Figure 9 illustrates the percentage of the sensitive and high-potential points among the sampled ones. These are the points where the wind current was capable of degeneration in their surfaces, and their salt shells were either wiped out or very thin and vulnerable.
Fig. 9

The percentage of high-, medium-, and low-potential points among the sampled ones

In this investigation, 29% of the points were of high potential, while the medium potential, with a share of 37%, belonged to those where their shells were not degenerated but covered with scores of dust particles. The remaining 34% designated the low-potential points where the tested wind speed was not capable enough of removing the shells.

Bakhtegan wetland is protected by shells containing salt crystals due to high salinity in the wetland. This resistant crust caused by wind erosion in a situation where the crust is not damaged. These results confirm the studies conducted in salt wetlands in other parts of the world. (Sweeney et al. 2011; Webb and Strong 2011). Most areas have a high potential for dust production associated with coastal dry areas that have been damaged along local roads and rural roads. Most of the sites with a high potential for dust accumulation are also found on the beaches of the wetland, which confirms the role of moisture in reducing the potential for dust generation (Harland et al. 2017).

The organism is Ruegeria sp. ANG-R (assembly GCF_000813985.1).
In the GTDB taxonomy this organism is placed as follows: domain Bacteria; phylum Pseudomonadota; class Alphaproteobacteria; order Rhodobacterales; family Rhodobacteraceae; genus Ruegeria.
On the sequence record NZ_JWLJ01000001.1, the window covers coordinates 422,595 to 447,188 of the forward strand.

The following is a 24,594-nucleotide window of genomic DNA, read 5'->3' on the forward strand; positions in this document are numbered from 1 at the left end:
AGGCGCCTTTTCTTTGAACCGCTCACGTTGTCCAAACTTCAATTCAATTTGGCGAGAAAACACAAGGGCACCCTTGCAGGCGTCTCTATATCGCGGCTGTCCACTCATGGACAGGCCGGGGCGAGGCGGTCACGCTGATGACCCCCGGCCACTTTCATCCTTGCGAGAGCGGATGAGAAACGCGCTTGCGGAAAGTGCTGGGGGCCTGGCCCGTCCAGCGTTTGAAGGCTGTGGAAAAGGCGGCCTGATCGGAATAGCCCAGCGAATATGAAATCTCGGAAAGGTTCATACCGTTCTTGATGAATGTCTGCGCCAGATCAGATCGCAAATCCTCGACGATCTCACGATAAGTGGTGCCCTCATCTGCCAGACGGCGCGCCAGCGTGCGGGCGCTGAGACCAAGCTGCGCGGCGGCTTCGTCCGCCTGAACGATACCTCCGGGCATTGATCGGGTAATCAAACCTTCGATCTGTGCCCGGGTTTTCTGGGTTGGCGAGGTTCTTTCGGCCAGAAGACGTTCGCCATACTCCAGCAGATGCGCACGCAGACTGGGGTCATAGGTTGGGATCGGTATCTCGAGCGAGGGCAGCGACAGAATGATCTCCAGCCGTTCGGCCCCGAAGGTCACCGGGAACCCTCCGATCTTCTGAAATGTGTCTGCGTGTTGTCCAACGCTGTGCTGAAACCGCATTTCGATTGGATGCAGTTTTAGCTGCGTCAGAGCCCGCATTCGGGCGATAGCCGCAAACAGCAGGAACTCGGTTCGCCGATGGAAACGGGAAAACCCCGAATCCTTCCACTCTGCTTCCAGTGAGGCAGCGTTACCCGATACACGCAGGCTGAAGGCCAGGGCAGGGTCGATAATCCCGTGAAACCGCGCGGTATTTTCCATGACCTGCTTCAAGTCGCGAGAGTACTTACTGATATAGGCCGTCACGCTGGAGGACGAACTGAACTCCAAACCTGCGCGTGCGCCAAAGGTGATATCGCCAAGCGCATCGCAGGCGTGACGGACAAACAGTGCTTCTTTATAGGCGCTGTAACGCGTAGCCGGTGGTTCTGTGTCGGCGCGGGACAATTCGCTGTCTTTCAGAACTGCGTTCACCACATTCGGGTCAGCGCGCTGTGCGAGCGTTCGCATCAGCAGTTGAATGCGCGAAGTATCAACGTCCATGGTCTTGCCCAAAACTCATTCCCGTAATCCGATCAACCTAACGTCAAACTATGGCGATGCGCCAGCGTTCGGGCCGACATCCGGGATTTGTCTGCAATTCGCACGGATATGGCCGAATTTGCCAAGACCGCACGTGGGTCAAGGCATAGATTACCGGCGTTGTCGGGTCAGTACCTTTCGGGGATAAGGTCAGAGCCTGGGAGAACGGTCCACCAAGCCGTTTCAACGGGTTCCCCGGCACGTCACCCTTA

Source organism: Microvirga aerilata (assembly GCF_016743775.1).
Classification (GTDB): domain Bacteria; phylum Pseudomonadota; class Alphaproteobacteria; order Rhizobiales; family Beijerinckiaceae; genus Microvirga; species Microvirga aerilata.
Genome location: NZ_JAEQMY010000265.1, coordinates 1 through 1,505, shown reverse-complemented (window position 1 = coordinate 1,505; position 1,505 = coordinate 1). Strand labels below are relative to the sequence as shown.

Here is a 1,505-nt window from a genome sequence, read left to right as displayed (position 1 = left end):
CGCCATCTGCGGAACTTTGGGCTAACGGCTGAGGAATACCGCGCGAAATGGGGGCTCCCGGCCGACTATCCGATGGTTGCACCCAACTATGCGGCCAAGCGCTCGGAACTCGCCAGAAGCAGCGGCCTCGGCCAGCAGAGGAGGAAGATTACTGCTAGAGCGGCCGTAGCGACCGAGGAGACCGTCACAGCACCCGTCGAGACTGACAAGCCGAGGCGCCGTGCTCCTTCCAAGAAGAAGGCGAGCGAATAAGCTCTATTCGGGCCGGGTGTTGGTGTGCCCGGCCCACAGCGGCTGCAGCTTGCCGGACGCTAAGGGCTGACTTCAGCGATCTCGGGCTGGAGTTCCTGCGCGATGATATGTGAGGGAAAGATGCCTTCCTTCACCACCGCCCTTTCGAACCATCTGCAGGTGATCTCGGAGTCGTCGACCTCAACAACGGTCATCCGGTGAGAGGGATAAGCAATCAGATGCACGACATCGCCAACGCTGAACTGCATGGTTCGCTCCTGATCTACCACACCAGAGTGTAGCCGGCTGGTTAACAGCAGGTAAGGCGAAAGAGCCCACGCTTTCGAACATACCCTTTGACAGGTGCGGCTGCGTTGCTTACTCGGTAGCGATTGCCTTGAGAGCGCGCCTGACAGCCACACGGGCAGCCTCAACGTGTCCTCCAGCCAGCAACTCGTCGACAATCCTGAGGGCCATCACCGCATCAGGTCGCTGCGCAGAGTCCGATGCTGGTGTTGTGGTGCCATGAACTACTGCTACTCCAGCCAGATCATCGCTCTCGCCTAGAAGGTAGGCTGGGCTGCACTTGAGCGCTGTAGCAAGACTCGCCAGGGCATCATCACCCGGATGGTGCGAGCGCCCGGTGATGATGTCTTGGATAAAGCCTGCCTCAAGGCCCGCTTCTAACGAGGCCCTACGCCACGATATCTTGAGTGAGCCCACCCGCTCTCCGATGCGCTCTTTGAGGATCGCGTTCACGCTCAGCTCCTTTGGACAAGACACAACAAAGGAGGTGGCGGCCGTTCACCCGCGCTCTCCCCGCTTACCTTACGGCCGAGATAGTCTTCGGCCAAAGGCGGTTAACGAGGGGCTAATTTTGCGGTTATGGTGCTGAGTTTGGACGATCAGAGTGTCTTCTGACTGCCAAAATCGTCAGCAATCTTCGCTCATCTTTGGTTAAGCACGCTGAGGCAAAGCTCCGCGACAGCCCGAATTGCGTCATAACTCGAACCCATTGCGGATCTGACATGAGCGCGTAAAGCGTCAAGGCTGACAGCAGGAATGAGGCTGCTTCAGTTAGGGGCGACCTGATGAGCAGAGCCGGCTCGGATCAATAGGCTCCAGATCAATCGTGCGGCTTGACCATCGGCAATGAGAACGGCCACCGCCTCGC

Conclusion

The simple little wind tunnel devised for our project, though along with drawbacks such as failure to model the real wind and storms flow, could demonstrate the behavior of different parts of the playa surface against wind flow and reveal the surface of vulnerable places.

The pictures obtained from the zonings could be also used as a guide in the management of dried playas. As observed, most of the vulnerabilities occurred in littoral places which had been the pathways of transport means of local people over years, leading to the shells degeneration. Hence, the results of the present research could be used by the executives in protection of the dried playas. Furthermore, simplicity and quick sampling as traits of our project facilitate the studies performed on playas, to the end of managing and protection of them and control of desertification.

Notes

Acknowledgements

The present article is extracted from the MSc. Engineering thesis in Azad University, Estahban Branch, Estahban, Iran. The authors would like to thank the Environmental Protection Agency of Fars Province.

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Copyright information

© The Author(s) 2019

Open AccessThis article is distributed under the terms of the Creative Commons Attribution 4.0 International License (http://creativecommons.org/licenses/by/4.0/), which permits unrestricted use, distribution, and reproduction in any medium, provided you give appropriate credit to the original author(s) and the source, provide a link to the Creative Commons license, and indicate if changes were made.

Authors and Affiliations

  1. 1.Environmental Engineering DepartmentIslamic Azad University, Estahban BranchEstahbanIran